The most important lesson from the day was that making a start is the first step of an iterative process, you don’t need to be perfect from the start, especially as you’re learning. Inclusive language is always evolving, and so you might need to keep up by listening to the latest consensus. Take tangible actions as well as laying groundwork for longer term change.

My own reflections

I have my own journey with inclusive communication and can understand that it can be difficult to get it all right, I’m not sure that I do all the time. I was born without thumbs and with missing tendons and muscles in my arms. I don’t usually say I’m disabled even though I have intermittent chronic pain, limited mobility, and difficulty doing things that need thumbs or bendy wrists. I am only disabled by some definitions and only in certain circumstances. At school and university I had to declare myself a disabled student in writing to receive support that let me record lectures and use a laptop in exams. The language of these forms is often insulting and without nuance and would be greatly improved by applying the principles of inclusive communication.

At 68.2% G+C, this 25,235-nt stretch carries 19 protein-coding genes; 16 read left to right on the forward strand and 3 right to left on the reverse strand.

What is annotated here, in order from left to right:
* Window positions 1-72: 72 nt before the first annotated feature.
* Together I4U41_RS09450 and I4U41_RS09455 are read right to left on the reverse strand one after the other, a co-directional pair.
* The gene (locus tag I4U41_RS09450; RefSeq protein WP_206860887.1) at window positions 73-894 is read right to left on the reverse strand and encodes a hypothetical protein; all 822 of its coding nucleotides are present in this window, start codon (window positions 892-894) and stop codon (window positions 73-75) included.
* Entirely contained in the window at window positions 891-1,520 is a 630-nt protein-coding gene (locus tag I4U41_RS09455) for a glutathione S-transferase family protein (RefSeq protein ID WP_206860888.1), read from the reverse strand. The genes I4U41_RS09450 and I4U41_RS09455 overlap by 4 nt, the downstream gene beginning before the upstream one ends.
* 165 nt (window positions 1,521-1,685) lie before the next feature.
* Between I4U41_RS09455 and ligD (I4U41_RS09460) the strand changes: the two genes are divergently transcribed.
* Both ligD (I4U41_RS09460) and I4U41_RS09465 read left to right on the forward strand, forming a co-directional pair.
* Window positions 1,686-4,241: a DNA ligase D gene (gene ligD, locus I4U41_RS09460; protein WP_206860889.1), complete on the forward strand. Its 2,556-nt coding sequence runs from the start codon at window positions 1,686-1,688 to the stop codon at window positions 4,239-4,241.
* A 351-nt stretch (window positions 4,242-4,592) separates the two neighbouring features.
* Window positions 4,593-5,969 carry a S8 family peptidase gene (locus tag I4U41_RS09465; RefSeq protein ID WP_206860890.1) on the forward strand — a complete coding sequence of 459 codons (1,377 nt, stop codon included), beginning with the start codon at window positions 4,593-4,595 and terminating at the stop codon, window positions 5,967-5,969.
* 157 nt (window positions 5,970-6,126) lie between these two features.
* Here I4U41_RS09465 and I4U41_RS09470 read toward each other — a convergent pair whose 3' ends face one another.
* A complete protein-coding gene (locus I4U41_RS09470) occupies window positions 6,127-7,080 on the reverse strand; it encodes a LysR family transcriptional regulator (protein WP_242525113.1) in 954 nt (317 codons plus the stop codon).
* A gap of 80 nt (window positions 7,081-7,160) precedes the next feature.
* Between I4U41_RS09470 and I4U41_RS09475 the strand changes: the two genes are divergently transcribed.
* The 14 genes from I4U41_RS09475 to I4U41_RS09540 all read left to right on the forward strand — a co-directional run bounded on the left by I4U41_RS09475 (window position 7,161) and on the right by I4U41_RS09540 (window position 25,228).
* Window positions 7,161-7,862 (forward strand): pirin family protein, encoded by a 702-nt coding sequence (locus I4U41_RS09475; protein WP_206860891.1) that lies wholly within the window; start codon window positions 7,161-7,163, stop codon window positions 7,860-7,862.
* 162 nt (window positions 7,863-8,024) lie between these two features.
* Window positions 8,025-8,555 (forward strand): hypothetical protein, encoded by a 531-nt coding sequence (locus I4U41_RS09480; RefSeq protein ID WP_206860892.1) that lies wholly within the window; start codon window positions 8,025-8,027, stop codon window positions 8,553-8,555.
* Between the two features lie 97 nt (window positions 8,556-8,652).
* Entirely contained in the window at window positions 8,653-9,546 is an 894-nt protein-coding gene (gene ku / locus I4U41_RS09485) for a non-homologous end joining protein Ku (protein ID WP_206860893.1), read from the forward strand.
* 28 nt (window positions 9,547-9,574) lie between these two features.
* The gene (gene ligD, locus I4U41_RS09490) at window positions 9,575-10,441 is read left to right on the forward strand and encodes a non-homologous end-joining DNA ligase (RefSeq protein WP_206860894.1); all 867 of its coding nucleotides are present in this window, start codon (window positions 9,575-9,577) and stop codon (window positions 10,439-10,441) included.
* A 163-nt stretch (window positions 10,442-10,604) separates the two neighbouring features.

As the audience for different communications during my education, it was important to me to receive lecture notes digitally if I could. The best lecturers were the ones who had already expected this to be a possibility and immediately sent me their slides and notes, while others couldn’t always understand why the handout wasn’t enough.

From my own experience I also know that inclusive language can be about compromise - personally I don’t mind if you ask me for a high five or a thumbs up. I do mind if you ask if I have a birth defect or deformed hands. Language can be emotional and personal and I understand the relief when someone gets it right, or the frustration when someone gets it wrong.